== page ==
I’m getting ready to start installing RHEL7 at home. One of the biggest changes is the infrastructure that used to maintain the services (daemon processes) is not rolled into an architecture called “systemD”. Here is a cheat sheet to help deal with the change over
SystemD Cheat Sheet
systemctl Cheat Sheet
I thought I’d add this article on systemd
“The battle over systemd exposes a fundamental gap between the old Unix guard and a new guard of Linux developers and admins”
I’m probably considered an “Old Guard UNIX” guy, and I’m not crazy about the fundamental design of systemd, but I’m smart enough to realize that things change, and if you don’t change with them, you become irrelevant.
DevOps is the blending of tasks performed by a company’s application development and systems operations teams.
The term DevOps is being used in several ways. In its most broad meaning, DevOps is a philosophy or cultural approach that promotes better communication between the two teams as more elements of operations become programmable. In its most narrow interpretation, DevOp is a job description for an employee who possesses the skills to work as a both a developer and a systems engineer. In some industries, the term is also being used to describe a moderator between the two groups who functions as a type of scrum master to help developers and operations teams keep application lifecycle management (ALM) top-of-mind.
Back on July 27th I blogged about beginning to learn the Python language for software development. Here is an update. I’m nearly complete with my Python course on Udemy.com and I’ve started actual work with Python.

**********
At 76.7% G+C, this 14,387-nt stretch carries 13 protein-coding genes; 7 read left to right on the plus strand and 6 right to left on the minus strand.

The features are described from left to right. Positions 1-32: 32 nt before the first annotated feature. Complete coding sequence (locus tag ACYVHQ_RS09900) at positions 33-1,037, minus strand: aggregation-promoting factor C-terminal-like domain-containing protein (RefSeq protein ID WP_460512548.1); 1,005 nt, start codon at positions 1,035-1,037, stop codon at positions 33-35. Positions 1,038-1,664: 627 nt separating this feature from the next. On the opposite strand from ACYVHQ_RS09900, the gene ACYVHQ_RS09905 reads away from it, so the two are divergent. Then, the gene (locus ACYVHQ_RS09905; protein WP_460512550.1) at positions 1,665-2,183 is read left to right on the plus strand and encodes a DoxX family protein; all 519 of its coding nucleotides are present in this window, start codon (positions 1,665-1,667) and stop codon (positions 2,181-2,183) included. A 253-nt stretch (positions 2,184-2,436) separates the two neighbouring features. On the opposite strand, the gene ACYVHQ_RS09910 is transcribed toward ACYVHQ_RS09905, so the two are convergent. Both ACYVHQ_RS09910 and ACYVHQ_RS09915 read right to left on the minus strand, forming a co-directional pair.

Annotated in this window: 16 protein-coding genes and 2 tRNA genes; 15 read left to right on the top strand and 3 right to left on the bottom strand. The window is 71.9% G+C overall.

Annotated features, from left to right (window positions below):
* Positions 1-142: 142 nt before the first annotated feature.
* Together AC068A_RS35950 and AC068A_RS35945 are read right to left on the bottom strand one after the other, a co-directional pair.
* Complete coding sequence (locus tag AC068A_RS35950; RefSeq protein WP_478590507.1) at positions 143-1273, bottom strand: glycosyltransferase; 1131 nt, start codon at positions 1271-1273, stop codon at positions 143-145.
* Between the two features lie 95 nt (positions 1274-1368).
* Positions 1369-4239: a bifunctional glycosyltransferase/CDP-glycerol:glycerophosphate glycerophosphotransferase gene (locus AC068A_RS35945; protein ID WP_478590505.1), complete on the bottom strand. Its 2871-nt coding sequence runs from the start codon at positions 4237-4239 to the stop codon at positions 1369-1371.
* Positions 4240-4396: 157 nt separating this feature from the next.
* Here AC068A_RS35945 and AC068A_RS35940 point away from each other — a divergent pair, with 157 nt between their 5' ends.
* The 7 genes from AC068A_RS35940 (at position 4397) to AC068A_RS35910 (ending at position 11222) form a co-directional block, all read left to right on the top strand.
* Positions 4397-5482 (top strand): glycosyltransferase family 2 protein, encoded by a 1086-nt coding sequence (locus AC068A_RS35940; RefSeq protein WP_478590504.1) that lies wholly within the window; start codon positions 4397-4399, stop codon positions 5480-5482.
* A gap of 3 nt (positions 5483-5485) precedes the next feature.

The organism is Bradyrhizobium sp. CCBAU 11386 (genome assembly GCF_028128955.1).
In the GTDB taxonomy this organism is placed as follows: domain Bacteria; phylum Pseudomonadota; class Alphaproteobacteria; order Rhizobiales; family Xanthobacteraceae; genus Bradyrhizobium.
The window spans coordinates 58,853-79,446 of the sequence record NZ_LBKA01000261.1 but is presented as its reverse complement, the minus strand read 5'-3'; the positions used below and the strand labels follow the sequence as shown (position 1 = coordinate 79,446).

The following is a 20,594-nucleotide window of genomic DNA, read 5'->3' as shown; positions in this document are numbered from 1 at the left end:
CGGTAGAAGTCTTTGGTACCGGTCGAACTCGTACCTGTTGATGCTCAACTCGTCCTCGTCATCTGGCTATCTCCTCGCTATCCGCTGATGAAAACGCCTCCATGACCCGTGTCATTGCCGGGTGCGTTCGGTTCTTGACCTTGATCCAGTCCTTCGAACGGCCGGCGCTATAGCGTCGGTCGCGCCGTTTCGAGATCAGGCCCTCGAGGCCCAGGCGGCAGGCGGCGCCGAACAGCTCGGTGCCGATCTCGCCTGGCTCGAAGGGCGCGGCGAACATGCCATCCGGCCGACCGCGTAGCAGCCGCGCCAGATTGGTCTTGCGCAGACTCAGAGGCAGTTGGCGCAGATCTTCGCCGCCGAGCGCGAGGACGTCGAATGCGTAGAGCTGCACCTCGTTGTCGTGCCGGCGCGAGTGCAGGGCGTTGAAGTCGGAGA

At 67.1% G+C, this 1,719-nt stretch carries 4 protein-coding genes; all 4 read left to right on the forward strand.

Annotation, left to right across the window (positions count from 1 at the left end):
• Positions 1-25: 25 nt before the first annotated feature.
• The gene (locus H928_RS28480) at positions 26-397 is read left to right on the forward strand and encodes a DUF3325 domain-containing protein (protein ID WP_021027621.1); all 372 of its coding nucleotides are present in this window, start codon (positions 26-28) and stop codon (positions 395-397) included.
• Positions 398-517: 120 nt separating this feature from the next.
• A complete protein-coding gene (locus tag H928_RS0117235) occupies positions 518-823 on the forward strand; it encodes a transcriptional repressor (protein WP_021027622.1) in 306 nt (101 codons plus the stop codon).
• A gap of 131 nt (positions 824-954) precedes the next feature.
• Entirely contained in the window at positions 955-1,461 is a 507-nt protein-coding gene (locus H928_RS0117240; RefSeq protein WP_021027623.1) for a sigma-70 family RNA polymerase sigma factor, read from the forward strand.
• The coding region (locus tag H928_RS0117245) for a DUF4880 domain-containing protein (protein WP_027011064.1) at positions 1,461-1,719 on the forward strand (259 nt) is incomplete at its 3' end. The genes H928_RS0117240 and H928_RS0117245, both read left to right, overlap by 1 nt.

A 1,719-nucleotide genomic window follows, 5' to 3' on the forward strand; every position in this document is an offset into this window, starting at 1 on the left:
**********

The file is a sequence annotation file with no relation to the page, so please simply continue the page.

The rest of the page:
So, here’s where I’m at.
I got close to completing the on-line course, but decided to really dive in and start working with it, in favor of going back and finishing the course later on. I have every intention of finishing it, but I wanted to have a little experience first so that I could know what sections I really want to concentrate on. Like most software developers, I tend to reuse code all the time. As a long time Perl programmer, I always had my standard “go-to” functions and libraries, that I’d either import or “cut and paste” pieces of into new code. So, to get into the swing of things, I’ve now written functions to update a MySQL database, send email alerts, parse the output of UNIX commands, do CGI form handling, sys logging, find network errors/dropped packets, automate ssh connections, send pings, etc.
I’m a long way from becoming an expert, and it’s not nearly as second nature as some of the other languages I know, but I’m happy that I’m getting used to the syntax and that I’m starting to do some useful things with it.
Counting down to [SysAdmin Day](http://sysadminday.com/about-sysadmin-day/when-is-sysadmin-day/)
This was taken at the local library. They have a baby program - today was a sing-a-long!
I know that in the past I have flirted with learning Python development, but I really couldn’t think of a reason why I should put the time in to learn it. I have been using Perl since the 1990’s and Perl and Python appear to do the same things. I couldn’t see what I could accomplish in Python that I couldn’t already accomplish in Perl. I didn’t have anything against Python, but just never really found a compelling reason to start learning it… that is until now. Python has just surpassed Java as the teaching language of choice for most universities. While I love Perl programming, I’m smart enough to know that in just a few years, Python will be as wide spread as Java is today. To keep ahead of the curve and keep myself marketable I’ve finally decided to put an honest effort in learning Python. To help, I’ve enrolled in a course at The Ultimate Python Programming Course. I’m up to the 9th lesson so far and I’m finding the course REALLY helpful.
I’ll keep you posted to my progress here, and I’ll start uploading some sample code too!